Note: Not at the old Poker1 site. A version of this entry was originally published (1988) in Poker Player Newspaper.
Rediscovered, enhanced, and added to Poker1 in 2014.
Oh, good! I always wanted to write about this word, and I never seemed to get around to it.
Just about any semi-conscious human poker player who sat in a game for more than 15 minutes probably made certain relevant conclusions. Among these conclusions no doubt was the impression that it’s better to act after your opponent has acted.
It’s a lot more comfortable to have your opponent bet or check first if you’re holding a medium strength hand. Then you can evaluate your chances relative to the action he’s already taken. If you have to fire your medium strength hand into him before he’s acted, all kinds of terrible turmoil can arise. You can get raised, for instance. And if you decide to check, you might just miss (for fear of being raised) a chance to win a nice extra sum by betting.
Having to act first is not fun and frolic.
Okay, that’s the sort of thing that occurs even to novice players after not too much experience in the poker wars.
But, please believe me, there’s more to position than that. First of all, in a normal poker game, the deal (or the dealer position) rotates. So, fair’s fair and we all get a chance at being last to act. Ah, but that isn’t the whole picture. When you are last to act — or nearly last to act — you can play weaker and more speculative hands than you can if you’re in an early position.
Maybe you’re thinking, “Everyone knows that!” But everyone doesn’t. In lower-limit games, where positional considerations are the most valuable, many players look only at the strength of their hands and not their seating position. That means they tend to act too tight in late positions and too loose in early positions.
Enough of that argument. Here’s something really important, even to advanced players. I want to settle an argument. Some books have suggested that you should sit to the left of aggressive players and some swear you should sit on the right.
Some say in limit games you should be on the right side of aggressive players and in no-limit situations you should be on the left.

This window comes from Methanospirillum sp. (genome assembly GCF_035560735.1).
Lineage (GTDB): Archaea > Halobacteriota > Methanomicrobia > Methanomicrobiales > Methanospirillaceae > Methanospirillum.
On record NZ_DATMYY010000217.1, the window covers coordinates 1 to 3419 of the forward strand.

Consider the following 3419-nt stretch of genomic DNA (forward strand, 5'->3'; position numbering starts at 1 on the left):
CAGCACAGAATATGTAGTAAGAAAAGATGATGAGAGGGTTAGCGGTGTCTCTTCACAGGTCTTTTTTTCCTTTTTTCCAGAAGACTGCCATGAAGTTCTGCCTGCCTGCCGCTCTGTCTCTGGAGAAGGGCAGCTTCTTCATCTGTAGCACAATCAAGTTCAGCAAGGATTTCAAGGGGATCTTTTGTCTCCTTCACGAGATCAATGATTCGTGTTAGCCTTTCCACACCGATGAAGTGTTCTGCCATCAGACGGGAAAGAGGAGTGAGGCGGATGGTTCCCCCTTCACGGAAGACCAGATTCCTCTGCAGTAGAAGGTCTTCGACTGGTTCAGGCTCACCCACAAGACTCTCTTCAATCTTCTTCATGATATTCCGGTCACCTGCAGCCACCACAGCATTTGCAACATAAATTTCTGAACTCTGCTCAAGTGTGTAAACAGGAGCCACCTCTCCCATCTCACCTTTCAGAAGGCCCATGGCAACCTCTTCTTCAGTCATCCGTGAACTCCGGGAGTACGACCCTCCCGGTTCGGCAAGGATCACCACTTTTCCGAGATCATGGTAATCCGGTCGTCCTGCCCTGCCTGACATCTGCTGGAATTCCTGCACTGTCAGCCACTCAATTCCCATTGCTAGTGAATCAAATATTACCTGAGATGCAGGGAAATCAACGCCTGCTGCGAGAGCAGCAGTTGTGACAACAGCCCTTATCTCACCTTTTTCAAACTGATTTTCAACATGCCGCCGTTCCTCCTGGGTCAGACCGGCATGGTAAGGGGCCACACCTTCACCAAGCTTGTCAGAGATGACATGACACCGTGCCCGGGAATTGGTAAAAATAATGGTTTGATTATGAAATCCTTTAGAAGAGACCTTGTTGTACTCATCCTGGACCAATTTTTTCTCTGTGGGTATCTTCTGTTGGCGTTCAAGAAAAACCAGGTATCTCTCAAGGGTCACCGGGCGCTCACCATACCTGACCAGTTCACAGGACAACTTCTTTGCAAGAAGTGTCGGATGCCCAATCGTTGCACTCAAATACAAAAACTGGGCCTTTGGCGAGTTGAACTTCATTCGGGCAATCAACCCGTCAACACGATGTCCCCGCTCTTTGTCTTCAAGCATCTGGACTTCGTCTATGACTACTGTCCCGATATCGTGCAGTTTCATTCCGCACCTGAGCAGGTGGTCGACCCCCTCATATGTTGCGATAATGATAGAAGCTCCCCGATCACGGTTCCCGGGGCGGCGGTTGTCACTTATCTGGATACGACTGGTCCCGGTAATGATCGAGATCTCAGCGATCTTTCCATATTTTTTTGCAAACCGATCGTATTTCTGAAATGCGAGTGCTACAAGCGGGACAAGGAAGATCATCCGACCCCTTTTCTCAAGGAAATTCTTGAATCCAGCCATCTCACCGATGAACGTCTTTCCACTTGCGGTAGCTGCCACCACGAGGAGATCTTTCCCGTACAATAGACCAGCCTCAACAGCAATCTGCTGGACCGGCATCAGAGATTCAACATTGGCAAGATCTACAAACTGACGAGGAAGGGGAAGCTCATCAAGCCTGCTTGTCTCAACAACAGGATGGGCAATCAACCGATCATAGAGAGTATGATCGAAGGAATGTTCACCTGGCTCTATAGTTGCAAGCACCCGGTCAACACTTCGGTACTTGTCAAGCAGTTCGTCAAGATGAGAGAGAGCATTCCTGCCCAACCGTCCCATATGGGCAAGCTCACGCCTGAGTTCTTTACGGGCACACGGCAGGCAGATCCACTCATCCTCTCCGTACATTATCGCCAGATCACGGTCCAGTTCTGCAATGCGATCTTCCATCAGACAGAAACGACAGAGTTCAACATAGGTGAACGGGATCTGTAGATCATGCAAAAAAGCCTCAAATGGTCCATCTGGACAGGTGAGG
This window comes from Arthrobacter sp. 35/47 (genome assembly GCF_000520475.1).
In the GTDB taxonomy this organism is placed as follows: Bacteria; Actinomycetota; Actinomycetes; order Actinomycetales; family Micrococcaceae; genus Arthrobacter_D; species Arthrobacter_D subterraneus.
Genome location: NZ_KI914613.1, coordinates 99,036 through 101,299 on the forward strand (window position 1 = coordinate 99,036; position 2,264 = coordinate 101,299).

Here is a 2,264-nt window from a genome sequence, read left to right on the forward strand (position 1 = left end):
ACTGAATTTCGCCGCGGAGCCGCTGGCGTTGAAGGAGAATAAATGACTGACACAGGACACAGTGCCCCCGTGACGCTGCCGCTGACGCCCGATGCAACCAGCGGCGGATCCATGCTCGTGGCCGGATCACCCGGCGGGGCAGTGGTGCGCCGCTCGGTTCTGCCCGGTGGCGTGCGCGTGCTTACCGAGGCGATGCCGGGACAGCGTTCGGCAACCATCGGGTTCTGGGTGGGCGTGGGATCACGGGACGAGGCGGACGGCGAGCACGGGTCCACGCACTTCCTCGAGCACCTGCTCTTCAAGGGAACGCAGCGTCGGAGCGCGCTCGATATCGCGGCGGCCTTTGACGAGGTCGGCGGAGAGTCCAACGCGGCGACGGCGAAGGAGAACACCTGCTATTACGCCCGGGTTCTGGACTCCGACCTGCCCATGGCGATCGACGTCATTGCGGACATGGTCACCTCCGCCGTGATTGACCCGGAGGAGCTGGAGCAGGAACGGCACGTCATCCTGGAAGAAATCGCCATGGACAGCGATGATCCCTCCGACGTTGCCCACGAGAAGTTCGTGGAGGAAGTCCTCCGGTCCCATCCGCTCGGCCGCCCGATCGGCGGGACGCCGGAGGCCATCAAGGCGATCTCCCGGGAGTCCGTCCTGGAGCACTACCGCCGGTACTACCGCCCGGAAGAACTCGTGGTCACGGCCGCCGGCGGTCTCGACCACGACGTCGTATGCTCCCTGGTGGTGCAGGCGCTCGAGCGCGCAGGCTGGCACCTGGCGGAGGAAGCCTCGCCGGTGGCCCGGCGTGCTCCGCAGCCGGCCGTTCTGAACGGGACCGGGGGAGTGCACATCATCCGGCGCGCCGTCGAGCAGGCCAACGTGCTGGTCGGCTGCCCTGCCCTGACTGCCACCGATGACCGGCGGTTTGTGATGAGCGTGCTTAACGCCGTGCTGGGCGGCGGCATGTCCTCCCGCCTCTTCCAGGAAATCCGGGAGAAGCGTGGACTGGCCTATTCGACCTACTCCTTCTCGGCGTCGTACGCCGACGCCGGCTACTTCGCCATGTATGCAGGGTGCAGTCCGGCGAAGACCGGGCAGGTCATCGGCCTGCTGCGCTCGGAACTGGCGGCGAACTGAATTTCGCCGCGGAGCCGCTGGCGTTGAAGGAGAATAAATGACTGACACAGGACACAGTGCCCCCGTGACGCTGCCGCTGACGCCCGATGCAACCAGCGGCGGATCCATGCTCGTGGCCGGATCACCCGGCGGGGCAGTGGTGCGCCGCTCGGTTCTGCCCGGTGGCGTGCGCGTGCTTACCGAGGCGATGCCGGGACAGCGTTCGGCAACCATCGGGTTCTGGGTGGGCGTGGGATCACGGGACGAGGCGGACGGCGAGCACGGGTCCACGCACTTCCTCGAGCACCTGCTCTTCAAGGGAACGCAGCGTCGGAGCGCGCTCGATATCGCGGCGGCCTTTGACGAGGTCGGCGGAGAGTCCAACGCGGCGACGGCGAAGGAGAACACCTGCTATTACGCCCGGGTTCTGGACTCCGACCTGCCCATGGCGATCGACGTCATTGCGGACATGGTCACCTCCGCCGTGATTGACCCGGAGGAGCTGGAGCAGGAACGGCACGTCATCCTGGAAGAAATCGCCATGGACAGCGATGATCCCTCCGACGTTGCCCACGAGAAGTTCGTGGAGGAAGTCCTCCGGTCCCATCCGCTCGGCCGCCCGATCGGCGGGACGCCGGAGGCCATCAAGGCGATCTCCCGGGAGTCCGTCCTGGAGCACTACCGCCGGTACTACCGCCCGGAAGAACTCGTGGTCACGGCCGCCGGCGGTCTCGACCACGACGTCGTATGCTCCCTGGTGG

Well, listen to me, my friends. There has never been a poker game played in the universe where you’d rather be on the right of a sophisticated, aggressive player. One of the first tactical things I instruct my students to do is to locate the most aggressive players in the game and sit on their left as soon as possible. That’s even true with seven-stud, a game most players and some authorities think has little positional value.
The reason many players think position doesn’t matter in seven-stud games is that you don’t know who’s going to act first. By rule, the exposed cards dictate which player must decide first — either a high pair or the highest rank with suits breaking ties in reverse alphabetical order — spades, hearts, diamonds, and then clubs. On the first round, there’s an exception, with the lowest rank starting the action.
Fine. But even though seven-stud games don’t allow you to know in advance who’s going to initiate the action on the first through fourth betting rounds, position matters. You will usually still act after players to your right. So, the normal strategic considerations still hold true.
Significant extra profit comes from acting after loose players who will barge into pots with substandard hands. When you’re a superior player, you exploit your minor edges by raising aggressively. Once these loose players enter the pot and you raise, they feel trapped and often call that raise reluctantly. But if you raise before they get a chance to act, they’re apt to think, “Hey, I’m loose, but not that loose” — and, so, they fold and you lose money.
That’s why it’s so important to sit to the left of loose players (positioning them on your right). This allows you to exploit their weakness of calling small bets with losing hands.
But wait! I said — assuming you’re a winning player with a big advantage — that you should sit to the left of strong, aggressive players. Well, that’s true, too. In fact, it’s even more important in many cases than sitting to the left of loose players. The reason is that these knowledgeable and fearless foes mess up your strategy by acting after you, so you need to avoid that disaster. Sit to their left and make them act first.
You want to act after these opponents act, so you can control the flow and not they. Sure, you want loose, naive players on your right, too, so that they’re already in the pot before you raise and you don’t chase away their action. But that’s sometimes of secondary importance.
The most important thing positionally you can do for your bankroll is sit to the left of the most aggressive winning players at the table, whenever they exist. That won’t be in every game, just some. If you do this, when competing against that type of player, in a typical $10-$20 limit hold ’em game you could easily earn $15 an hour more than some other smart player who doesn’t pay any attention to seating. Of course, you want loose players to act first, too.
So, try to gauge each situation in accordance with this rule: Loose players go to your right as much as possible; but those rare big-winning aggressive players go to your right as a priority. If you have a choice, select your original seat and change chairs during the game in accordance with that simple advice.
That’s the truth. You have my word on it. — MC